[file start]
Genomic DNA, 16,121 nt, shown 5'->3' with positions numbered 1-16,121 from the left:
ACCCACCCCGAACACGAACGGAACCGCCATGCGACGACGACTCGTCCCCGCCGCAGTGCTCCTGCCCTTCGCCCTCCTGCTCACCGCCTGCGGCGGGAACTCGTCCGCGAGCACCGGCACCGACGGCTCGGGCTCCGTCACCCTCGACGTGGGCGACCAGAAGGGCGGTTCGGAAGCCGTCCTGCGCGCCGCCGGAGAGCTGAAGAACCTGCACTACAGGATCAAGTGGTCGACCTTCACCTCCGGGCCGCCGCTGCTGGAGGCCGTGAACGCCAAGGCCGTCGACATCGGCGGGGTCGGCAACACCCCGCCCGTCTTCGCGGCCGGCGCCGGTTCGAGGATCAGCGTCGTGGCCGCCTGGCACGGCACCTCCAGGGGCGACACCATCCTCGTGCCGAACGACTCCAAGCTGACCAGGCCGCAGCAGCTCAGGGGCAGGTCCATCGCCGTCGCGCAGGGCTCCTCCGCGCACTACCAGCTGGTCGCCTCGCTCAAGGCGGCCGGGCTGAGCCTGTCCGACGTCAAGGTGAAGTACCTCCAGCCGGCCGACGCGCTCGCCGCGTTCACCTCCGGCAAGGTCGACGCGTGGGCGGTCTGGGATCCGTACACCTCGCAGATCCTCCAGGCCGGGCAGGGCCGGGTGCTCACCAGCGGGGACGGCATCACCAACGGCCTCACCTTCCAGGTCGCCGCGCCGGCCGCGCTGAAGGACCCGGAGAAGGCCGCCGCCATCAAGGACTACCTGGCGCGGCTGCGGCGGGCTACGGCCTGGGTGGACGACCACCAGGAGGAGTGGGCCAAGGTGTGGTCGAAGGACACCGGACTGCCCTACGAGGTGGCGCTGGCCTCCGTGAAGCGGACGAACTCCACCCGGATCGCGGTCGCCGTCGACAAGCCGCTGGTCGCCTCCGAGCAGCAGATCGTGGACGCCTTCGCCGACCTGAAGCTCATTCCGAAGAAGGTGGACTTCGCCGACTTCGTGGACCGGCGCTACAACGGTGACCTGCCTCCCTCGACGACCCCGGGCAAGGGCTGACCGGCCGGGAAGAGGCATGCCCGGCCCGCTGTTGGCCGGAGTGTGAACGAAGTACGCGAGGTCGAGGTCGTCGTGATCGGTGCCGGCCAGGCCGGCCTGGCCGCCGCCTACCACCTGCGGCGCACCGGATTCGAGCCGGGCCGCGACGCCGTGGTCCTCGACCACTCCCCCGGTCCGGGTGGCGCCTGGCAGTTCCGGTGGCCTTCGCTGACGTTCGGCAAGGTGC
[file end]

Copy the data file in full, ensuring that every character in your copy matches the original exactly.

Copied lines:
Genomic DNA, 16,121 nt, shown 5'->3' with positions numbered 1-16,121 from the left:
ACCCACCCCGAACACGAACGGAACCGCCATGCGACGACGACTCGTCCCCGCCGCAGTGCTCCTGCCCTTCGCCCTCCTGCTCACCGCCTGCGGCGGGAACTCGTCCGCGAGCACCGGCACCGACGGCTCGGGCTCCGTCACCCTCGACGTGGGCGACCAGAAGGGCGGTTCGGAAGCCGTCCTGCGCGCCGCCGGAGAGCTGAAGAACCTGCACTACAGGATCAAGTGGTCGACCTTCACCTCCGGGCCGCCGCTGCTGGAGGCCGTGAACGCCAAGGCCGTCGACATCGGCGGGGTCGGCAACACCCCGCCCGTCTTCGCGGCCGGCGCCGGTTCGAGGATCAGCGTCGTGGCCGCCTGGCACGGCACCTCCAGGGGCGACACCATCCTCGTGCCGAACGACTCCAAGCTGACCAGGCCGCAGCAGCTCAGGGGCAGGTCCATCGCCGTCGCGCAGGGCTCCTCCGCGCACTACCAGCTGGTCGCCTCGCTCAAGGCGGCCGGGCTGAGCCTGTCCGACGTCAAGGTGAAGTACCTCCAGCCGGCCGACGCGCTCGCCGCGTTCACCTCCGGCAAGGTCGACGCGTGGGCGGTCTGGGATCCGTACACCTCGCAGATCCTCCAGGCCGGGCAGGGCCGGGTGCTCACCAGCGGGGACGGCATCACCAACGGCCTCACCTTCCAGGTCGCCGCGCCGGCCGCGCTGAAGGACCCGGAGAAGGCCGCCGCCATCAAGGACTACCTGGCGCGGCTGCGGCGGGCTACGGCCTGGGTGGACGACCACCAGGAGGAGTGGGCCAAGGTGTGGTCGAAGGACACCGGACTGCCCTACGAGGTGGCGCTGGCCTCCGTGAAGCGGACGAACTCCACCCGGATCGCGGTCGCCGTCGACAAGCCGCTGGTCGCCTCCGAGCAGCAGATCGTGGACGCCTTCGCCGACCTGAAGCTCATTCCGAAGAAGGTGGACTTCGCCGACTTCGTGGACCGGCGCTACAACGGTGACCTGCCTCCCTCGACGACCCCGGGCAAGGGCTGACCGGCCGGGAAGAGGCATGCCCGGCCCGCTGTTGGCCGGAGTGTGAACGAAGTACGCGAGGTCGAGGTCGTCGTGATCGGTGCCGGCCAGGCCGGCCTGGCCGCCGCCTACCACCTGCGGCGCACCGGATTCGAGCCGGGCCGCGACGCCGTGGTCCTCGACCACTCCCCCGGTCCGGGTGGCGCCTGGCAGTTCCGGTGGCCTTCGCTGACGTTCGGCAAGGTGC